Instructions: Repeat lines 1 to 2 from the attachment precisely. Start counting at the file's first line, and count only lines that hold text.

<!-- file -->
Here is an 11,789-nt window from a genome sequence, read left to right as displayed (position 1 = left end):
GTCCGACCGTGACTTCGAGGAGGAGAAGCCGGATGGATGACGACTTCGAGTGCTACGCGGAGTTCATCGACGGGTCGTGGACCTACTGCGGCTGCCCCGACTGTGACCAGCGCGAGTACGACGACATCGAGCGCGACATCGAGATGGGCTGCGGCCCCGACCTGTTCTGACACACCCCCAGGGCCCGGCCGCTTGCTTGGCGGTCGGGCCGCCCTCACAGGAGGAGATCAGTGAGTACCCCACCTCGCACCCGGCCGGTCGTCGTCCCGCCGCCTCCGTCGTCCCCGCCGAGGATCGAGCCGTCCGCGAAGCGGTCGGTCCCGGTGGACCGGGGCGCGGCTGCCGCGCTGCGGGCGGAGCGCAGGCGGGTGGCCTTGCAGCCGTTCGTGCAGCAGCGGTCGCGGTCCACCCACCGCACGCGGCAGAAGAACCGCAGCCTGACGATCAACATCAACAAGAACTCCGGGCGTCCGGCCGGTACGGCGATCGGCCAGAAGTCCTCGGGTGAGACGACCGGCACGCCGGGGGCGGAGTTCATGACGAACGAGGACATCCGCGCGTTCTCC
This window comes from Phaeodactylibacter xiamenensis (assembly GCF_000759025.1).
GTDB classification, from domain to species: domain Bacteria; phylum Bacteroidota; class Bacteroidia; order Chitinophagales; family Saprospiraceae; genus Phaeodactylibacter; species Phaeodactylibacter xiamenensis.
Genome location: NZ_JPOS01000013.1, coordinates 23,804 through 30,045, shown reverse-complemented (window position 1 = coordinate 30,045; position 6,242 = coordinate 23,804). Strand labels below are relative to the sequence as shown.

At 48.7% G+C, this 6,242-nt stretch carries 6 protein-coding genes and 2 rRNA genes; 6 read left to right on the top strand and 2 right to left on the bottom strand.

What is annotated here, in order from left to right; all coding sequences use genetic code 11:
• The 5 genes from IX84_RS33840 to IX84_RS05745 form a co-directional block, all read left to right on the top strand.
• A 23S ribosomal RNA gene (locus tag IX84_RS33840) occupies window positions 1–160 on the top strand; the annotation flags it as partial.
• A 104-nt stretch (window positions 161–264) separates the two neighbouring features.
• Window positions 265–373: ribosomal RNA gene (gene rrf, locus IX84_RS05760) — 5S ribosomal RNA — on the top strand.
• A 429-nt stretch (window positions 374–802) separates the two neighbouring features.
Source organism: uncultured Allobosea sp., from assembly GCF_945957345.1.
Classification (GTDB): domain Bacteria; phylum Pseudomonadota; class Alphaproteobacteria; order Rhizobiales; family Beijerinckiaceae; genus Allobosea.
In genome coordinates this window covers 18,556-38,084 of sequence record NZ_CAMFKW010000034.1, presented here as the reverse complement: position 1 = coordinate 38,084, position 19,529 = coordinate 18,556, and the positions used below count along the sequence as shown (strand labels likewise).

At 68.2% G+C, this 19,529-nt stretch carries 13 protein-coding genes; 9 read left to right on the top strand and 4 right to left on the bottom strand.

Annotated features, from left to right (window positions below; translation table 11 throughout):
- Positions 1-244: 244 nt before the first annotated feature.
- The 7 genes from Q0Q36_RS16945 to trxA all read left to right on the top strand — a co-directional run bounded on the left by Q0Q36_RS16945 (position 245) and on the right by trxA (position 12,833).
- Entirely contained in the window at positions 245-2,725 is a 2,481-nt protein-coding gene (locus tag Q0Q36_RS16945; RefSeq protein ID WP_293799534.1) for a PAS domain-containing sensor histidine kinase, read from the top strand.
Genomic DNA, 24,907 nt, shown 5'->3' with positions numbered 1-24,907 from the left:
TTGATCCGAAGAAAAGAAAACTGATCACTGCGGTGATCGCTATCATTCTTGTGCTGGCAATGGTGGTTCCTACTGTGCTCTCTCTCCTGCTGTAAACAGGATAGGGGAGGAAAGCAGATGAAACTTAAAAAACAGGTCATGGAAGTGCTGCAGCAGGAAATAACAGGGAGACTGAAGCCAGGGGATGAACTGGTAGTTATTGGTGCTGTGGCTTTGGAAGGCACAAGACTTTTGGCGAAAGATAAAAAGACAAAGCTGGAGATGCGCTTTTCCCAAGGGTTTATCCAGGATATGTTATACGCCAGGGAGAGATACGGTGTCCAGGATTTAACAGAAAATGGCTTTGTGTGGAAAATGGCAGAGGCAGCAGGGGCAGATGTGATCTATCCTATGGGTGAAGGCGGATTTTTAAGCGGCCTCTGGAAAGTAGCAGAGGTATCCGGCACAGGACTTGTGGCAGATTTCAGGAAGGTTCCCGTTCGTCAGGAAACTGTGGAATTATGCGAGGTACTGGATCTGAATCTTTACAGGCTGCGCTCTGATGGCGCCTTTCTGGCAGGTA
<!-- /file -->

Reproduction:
Here is an 11,789-nt window from a genome sequence, read left to right as displayed (position 1 = left end):
GTCCGACCGTGACTTCGAGGAGGAGAAGCCGGATGGATGACGACTTCGAGTGCTACGCGGAGTTCATCGACGGGTCGTGGACCTACTGCGGCTGCCCCGACTGTGACCAGCGCGAGTACGACGACATCGAGCGCGACATCGAGATGGGCTGCGGCCCCGACCTGTTCTGACACACCCCCAGGGCCCGGCCGCTTGCTTGGCGGTCGGGCCGCCCTCACAGGAGGAGATCAGTGAGTACCCCACCTCGCACCCGGCCGGTCGTCGTCCCGCCGCCTCCGTCGTCCCCGCCGAGGATCGAGCCGTCCGCGAAGCGGTCGGTCCCGGTGGACCGGGGCGCGGCTGCCGCGCTGCGGGCGGAGCGCAGGCGGGTGGCCTTGCAGCCGTTCGTGCAGCAGCGGTCGCGGTCCACCCACCGCACGCGGCAGAAGAACCGCAGCCTGACGATCAACATCAACAAGAACTCCGGGCGTCCGGCCGGTACGGCGATCGGCCAGAAGTCCTCGGGTGAGACGACCGGCACGCCGGGGGCGGAGTTCATGACGAACGAGGACATCCGCGCGTTCTCC